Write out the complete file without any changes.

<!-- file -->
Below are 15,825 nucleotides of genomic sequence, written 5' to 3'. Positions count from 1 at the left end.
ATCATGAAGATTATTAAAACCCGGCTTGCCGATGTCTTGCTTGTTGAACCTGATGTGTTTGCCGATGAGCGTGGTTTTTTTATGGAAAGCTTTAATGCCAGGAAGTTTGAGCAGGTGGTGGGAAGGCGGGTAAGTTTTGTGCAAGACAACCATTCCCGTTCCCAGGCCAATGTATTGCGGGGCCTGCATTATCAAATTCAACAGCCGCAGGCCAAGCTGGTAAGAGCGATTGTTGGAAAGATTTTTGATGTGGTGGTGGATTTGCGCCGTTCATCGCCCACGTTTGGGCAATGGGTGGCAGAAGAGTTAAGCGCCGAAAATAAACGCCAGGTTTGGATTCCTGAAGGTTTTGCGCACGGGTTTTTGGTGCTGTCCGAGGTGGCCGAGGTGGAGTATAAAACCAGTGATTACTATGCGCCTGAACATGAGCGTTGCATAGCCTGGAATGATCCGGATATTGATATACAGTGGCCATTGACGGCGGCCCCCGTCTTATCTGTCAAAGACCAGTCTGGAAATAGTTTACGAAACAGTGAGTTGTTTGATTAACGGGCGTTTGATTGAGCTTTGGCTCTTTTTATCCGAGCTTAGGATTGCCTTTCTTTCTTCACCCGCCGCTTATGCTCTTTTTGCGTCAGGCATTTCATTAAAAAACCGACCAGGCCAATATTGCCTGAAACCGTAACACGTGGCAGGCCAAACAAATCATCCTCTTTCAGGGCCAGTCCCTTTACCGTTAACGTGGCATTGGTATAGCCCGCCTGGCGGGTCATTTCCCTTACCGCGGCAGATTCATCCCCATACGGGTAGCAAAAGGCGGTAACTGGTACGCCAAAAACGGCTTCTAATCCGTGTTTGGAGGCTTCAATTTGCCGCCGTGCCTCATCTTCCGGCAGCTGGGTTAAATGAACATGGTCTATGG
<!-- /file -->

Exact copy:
Below are 15,825 nucleotides of genomic sequence, written 5' to 3'. Positions count from 1 at the left end.
ATCATGAAGATTATTAAAACCCGGCTTGCCGATGTCTTGCTTGTTGAACCTGATGTGTTTGCCGATGAGCGTGGTTTTTTTATGGAAAGCTTTAATGCCAGGAAGTTTGAGCAGGTGGTGGGAAGGCGGGTAAGTTTTGTGCAAGACAACCATTCCCGTTCCCAGGCCAATGTATTGCGGGGCCTGCATTATCAAATTCAACAGCCGCAGGCCAAGCTGGTAAGAGCGATTGTTGGAAAGATTTTTGATGTGGTGGTGGATTTGCGCCGTTCATCGCCCACGTTTGGGCAATGGGTGGCAGAAGAGTTAAGCGCCGAAAATAAACGCCAGGTTTGGATTCCTGAAGGTTTTGCGCACGGGTTTTTGGTGCTGTCCGAGGTGGCCGAGGTGGAGTATAAAACCAGTGATTACTATGCGCCTGAACATGAGCGTTGCATAGCCTGGAATGATCCGGATATTGATATACAGTGGCCATTGACGGCGGCCCCCGTCTTATCTGTCAAAGACCAGTCTGGAAATAGTTTACGAAACAGTGAGTTGTTTGATTAACGGGCGTTTGATTGAGCTTTGGCTCTTTTTATCCGAGCTTAGGATTGCCTTTCTTTCTTCACCCGCCGCTTATGCTCTTTTTGCGTCAGGCATTTCATTAAAAAACCGACCAGGCCAATATTGCCTGAAACCGTAACACGTGGCAGGCCAAACAAATCATCCTCTTTCAGGGCCAGTCCCTTTACCGTTAACGTGGCATTGGTATAGCCCGCCTGGCGGGTCATTTCCCTTACCGCGGCAGATTCATCCCCATACGGGTAGCAAAAGGCGGTAACTGGTACGCCAAAAACGGCTTCTAATCCGTGTTTGGAGGCTTCAATTTGCCGCCGTGCCTCATCTTCCGGCAGCTGGGTTAAATGAACATGGTCTATGG